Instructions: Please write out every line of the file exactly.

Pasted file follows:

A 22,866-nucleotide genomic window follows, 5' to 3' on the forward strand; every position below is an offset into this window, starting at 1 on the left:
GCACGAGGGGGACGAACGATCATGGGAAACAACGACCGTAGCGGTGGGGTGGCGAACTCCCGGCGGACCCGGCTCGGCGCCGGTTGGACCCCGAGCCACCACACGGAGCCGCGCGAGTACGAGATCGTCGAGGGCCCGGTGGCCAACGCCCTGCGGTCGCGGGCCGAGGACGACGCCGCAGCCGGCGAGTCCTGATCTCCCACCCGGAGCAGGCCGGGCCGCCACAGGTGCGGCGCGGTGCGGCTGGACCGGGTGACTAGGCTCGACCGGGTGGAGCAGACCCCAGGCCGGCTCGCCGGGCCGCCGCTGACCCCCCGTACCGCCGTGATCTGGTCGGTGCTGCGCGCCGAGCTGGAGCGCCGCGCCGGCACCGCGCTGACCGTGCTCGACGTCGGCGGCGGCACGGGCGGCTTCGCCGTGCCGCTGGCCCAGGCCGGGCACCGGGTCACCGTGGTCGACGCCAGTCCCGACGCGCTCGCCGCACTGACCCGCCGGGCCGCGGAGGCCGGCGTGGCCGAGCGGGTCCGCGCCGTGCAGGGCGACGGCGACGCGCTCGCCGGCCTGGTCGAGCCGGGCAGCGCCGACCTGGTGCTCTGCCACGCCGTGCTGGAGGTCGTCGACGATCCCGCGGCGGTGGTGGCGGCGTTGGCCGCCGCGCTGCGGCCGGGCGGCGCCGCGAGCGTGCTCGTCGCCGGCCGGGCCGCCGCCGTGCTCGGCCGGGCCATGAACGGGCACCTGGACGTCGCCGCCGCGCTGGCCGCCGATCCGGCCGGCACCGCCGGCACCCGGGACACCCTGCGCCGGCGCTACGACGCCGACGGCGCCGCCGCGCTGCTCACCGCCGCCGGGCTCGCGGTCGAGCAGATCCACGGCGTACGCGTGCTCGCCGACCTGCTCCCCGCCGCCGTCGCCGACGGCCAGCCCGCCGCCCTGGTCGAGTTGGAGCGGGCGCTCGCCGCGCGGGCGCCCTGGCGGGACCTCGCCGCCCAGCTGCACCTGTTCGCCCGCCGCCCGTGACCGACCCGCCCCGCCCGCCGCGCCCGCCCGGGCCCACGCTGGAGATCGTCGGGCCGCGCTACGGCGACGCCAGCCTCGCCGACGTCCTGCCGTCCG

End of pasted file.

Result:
A 22,866-nucleotide genomic window follows, 5' to 3' on the forward strand; every position below is an offset into this window, starting at 1 on the left:
GCACGAGGGGGACGAACGATCATGGGAAACAACGACCGTAGCGGTGGGGTGGCGAACTCCCGGCGGACCCGGCTCGGCGCCGGTTGGACCCCGAGCCACCACACGGAGCCGCGCGAGTACGAGATCGTCGAGGGCCCGGTGGCCAACGCCCTGCGGTCGCGGGCCGAGGACGACGCCGCAGCCGGCGAGTCCTGATCTCCCACCCGGAGCAGGCCGGGCCGCCACAGGTGCGGCGCGGTGCGGCTGGACCGGGTGACTAGGCTCGACCGGGTGGAGCAGACCCCAGGCCGGCTCGCCGGGCCGCCGCTGACCCCCCGTACCGCCGTGATCTGGTCGGTGCTGCGCGCCGAGCTGGAGCGCCGCGCCGGCACCGCGCTGACCGTGCTCGACGTCGGCGGCGGCACGGGCGGCTTCGCCGTGCCGCTGGCCCAGGCCGGGCACCGGGTCACCGTGGTCGACGCCAGTCCCGACGCGCTCGCCGCACTGACCCGCCGGGCCGCGGAGGCCGGCGTGGCCGAGCGGGTCCGCGCCGTGCAGGGCGACGGCGACGCGCTCGCCGGCCTGGTCGAGCCGGGCAGCGCCGACCTGGTGCTCTGCCACGCCGTGCTGGAGGTCGTCGACGATCCCGCGGCGGTGGTGGCGGCGTTGGCCGCCGCGCTGCGGCCGGGCGGCGCCGCGAGCGTGCTCGTCGCCGGCCGGGCCGCCGCCGTGCTCGGCCGGGCCATGAACGGGCACCTGGACGTCGCCGCCGCGCTGGCCGCCGATCCGGCCGGCACCGCCGGCACCCGGGACACCCTGCGCCGGCGCTACGACGCCGACGGCGCCGCCGCGCTGCTCACCGCCGCCGGGCTCGCGGTCGAGCAGATCCACGGCGTACGCGTGCTCGCCGACCTGCTCCCCGCCGCCGTCGCCGACGGCCAGCCCGCCGCCCTGGTCGAGTTGGAGCGGGCGCTCGCCGCGCGGGCGCCCTGGCGGGACCTCGCCGCCCAGCTGCACCTGTTCGCCCGCCGCCCGTGACCGACCCGCCCCGCCCGCCGCGCCCGCCCGGGCCCACGCTGGAGATCGTCGGGCCGCGCTACGGCGACGCCAGCCTCGCCGACGTCCTGCCGTCCG